June 29, 2007 Each Human Baby Has Its Own Unique Intestinal Microbe Collection
New parents can act strangely—for example, they often have an obsessive interest in what comes out of their baby’s bottoms. Now researchers at Stanford University join them in their diaper diving to explore when and how bacteria colonize the human gut.
Adults harbor complex microbial ecosystems within their GI tracts. These bacteria help digest food and contribute to a healthy immune system. But when a baby is born, its intestine is devoid of bacterial inhabitants. Within days, however, a cavalcade of microbes set up shop, establishing a complex intestinal community whose residents soon outnumber the baby’s own cells.
The researchers found that the early months were chaotic…with established species disappearing and new ones taking their place. But by the time the babies were 12 months old, each harbored a dynamic but unique collection of intestinal fauna. Fraternal twins in the study had the most similar bugs, which suggests that genetics may have something to do with which bacteria stick around. Next they’ll look at how formula versus breast milk affects a baby’s intestinal ecosystem. With so many questions left to explore, the researchers will no doubt be mining diapers for some time to come.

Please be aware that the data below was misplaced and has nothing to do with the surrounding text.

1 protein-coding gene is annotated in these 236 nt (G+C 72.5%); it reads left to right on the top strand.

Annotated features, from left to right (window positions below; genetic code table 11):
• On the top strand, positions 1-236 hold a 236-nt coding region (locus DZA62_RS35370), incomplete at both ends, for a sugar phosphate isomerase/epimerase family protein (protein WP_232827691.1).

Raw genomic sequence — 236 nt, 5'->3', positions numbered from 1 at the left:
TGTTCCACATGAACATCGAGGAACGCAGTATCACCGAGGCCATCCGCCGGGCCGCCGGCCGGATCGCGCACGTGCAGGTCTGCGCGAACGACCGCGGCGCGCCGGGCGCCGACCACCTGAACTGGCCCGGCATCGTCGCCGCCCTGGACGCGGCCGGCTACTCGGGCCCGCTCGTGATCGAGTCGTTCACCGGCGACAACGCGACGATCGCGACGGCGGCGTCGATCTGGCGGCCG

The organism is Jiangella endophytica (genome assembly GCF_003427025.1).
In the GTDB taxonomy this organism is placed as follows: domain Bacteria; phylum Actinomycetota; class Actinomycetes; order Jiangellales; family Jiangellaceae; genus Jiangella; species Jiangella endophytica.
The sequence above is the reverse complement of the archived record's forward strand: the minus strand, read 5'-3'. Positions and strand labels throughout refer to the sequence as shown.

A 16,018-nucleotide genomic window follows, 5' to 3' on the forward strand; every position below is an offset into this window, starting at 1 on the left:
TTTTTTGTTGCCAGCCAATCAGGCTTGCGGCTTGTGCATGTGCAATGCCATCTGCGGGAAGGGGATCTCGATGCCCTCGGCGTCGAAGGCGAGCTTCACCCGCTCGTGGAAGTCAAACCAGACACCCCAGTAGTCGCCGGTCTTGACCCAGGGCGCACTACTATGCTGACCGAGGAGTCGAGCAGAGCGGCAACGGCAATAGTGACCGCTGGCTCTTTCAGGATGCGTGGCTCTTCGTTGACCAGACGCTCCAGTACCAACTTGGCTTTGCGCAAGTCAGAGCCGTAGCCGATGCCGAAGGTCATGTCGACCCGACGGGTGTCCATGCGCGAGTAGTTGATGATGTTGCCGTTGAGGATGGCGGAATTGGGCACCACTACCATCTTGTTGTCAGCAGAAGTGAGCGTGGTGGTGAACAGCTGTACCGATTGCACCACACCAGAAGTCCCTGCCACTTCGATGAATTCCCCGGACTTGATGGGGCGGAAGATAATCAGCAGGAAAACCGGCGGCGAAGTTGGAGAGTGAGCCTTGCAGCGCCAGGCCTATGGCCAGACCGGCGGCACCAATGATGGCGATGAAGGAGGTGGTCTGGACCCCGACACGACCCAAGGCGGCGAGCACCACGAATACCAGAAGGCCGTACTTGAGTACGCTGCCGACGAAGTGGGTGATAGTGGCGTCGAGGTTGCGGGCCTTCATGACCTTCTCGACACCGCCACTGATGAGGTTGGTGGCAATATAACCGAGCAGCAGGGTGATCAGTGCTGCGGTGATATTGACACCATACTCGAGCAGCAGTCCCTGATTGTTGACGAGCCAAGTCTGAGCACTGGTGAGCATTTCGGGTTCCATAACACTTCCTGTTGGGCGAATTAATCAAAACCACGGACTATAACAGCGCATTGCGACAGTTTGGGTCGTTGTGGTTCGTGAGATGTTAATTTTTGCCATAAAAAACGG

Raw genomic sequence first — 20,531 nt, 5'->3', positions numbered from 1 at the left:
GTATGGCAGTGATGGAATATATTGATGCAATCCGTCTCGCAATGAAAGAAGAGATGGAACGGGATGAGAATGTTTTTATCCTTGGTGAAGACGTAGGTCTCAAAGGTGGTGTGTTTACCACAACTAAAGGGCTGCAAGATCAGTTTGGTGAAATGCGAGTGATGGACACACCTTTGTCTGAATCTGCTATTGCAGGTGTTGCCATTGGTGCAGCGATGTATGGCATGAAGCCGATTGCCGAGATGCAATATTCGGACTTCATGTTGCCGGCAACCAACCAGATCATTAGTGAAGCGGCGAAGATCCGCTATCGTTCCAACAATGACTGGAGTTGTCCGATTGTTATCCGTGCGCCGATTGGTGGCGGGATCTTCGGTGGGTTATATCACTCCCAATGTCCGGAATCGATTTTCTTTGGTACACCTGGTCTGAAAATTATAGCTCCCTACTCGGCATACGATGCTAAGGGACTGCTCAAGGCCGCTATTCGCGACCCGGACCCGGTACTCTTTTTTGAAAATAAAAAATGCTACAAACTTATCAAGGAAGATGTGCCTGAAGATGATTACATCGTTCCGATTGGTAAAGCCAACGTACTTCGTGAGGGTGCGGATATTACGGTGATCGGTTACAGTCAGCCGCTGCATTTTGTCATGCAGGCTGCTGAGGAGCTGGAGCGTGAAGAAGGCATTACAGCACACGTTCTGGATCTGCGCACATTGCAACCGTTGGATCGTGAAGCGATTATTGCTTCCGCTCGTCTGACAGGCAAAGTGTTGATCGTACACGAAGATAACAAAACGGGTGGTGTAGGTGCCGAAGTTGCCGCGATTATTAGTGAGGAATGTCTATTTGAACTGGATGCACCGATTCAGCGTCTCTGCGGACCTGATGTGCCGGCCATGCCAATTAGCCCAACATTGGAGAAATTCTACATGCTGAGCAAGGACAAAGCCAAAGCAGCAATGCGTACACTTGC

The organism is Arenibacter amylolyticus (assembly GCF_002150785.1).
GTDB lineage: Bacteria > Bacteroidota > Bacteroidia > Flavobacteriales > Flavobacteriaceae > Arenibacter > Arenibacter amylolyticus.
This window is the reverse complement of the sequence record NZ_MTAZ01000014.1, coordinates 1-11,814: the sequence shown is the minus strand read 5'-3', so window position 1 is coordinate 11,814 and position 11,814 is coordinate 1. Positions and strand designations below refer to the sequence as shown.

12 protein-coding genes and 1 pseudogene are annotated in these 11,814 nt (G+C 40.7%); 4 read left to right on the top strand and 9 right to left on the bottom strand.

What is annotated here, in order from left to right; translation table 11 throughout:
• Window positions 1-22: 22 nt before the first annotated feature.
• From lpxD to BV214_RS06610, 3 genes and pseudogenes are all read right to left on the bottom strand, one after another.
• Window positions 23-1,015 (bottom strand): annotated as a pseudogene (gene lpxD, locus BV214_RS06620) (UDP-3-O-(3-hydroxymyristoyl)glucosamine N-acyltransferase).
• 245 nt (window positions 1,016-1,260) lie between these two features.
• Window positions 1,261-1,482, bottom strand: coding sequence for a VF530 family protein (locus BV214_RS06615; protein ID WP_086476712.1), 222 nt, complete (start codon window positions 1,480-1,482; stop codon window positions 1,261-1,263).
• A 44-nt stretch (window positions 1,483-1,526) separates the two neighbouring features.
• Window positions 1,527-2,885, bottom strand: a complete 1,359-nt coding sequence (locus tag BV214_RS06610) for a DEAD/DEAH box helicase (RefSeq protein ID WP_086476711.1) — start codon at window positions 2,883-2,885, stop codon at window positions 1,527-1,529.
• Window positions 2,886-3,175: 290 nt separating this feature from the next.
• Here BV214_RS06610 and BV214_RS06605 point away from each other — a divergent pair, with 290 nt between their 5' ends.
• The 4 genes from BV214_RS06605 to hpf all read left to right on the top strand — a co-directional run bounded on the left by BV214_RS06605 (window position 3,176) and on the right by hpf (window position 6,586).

A newborn's intestines are devoid of bacteria. But within a short time, each baby becomes home to its own unique microbial community. Karen Hopkin reports.